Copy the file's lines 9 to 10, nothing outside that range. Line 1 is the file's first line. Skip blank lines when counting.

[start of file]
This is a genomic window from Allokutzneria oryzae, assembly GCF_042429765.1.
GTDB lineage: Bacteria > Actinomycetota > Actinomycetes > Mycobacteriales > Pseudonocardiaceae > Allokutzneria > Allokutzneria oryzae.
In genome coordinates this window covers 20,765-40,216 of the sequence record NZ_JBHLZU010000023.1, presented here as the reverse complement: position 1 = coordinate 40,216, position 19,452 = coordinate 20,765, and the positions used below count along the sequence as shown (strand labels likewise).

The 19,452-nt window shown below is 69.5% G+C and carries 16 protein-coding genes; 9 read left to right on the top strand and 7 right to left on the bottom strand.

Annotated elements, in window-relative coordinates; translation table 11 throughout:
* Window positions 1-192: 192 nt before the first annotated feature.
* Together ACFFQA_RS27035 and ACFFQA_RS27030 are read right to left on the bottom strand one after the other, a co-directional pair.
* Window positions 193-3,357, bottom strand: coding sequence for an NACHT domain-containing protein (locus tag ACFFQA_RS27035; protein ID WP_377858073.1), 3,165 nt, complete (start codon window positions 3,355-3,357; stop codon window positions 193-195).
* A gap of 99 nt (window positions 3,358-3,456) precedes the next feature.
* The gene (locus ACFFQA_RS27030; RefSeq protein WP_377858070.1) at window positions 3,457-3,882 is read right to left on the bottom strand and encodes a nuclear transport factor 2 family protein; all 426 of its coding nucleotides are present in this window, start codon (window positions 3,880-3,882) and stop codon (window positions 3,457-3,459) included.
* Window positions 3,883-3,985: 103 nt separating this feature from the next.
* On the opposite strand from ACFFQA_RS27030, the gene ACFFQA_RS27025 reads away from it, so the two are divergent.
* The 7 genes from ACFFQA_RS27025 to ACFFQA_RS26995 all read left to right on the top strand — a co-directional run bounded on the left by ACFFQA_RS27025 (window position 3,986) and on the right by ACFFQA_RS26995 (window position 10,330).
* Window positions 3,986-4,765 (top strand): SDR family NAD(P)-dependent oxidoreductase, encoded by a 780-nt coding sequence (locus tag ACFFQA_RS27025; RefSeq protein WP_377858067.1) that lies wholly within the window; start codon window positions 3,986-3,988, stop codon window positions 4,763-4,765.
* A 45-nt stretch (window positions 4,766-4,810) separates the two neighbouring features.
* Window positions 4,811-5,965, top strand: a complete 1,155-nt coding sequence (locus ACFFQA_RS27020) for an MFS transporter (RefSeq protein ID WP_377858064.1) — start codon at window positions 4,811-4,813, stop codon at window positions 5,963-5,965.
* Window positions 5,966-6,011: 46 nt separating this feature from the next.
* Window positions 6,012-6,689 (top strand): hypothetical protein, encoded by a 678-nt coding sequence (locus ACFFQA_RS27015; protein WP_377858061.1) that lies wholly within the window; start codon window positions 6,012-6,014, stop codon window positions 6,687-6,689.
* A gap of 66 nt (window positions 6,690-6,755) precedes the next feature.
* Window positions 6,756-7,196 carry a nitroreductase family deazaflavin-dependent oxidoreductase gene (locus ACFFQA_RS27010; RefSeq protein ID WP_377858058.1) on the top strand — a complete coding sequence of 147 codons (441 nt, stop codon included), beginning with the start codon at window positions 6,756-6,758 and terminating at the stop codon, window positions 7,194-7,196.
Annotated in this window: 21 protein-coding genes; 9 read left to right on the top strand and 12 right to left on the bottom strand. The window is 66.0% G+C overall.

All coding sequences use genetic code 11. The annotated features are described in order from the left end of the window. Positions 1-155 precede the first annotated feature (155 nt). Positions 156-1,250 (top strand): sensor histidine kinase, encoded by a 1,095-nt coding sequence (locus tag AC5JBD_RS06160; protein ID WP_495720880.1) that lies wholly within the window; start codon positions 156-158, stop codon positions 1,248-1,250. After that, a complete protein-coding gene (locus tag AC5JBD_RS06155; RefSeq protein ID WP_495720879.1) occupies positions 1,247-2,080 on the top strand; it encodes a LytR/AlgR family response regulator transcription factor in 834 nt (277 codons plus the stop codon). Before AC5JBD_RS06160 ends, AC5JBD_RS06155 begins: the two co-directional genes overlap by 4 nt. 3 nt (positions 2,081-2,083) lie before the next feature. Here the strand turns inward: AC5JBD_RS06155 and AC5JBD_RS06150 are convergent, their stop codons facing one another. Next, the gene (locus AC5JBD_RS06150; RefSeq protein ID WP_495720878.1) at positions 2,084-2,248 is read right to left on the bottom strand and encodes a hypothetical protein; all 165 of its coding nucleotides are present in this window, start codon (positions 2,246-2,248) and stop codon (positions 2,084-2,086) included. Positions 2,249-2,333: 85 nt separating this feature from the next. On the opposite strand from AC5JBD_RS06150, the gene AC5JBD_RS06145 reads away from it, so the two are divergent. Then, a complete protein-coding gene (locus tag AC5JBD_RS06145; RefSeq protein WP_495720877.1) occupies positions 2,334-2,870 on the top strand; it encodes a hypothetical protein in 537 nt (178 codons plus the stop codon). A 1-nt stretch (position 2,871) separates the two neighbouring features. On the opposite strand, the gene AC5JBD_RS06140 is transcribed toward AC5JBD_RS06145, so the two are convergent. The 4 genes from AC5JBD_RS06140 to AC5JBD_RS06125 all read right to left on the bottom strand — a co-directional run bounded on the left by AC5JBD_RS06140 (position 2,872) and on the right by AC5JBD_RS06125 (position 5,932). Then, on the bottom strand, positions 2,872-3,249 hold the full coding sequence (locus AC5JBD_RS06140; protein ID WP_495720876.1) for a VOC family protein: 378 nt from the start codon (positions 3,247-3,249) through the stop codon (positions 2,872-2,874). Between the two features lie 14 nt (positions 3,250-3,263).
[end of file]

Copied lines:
* A gap of 99 nt (window positions 3,358-3,456) precedes the next feature.
* The gene (locus ACFFQA_RS27030; RefSeq protein WP_377858070.1) at window positions 3,457-3,882 is read right to left on the bottom strand and encodes a nuclear transport factor 2 family protein; all 426 of its coding nucleotides are present in this window, start codon (window positions 3,880-3,882) and stop codon (window positions 3,457-3,459) included.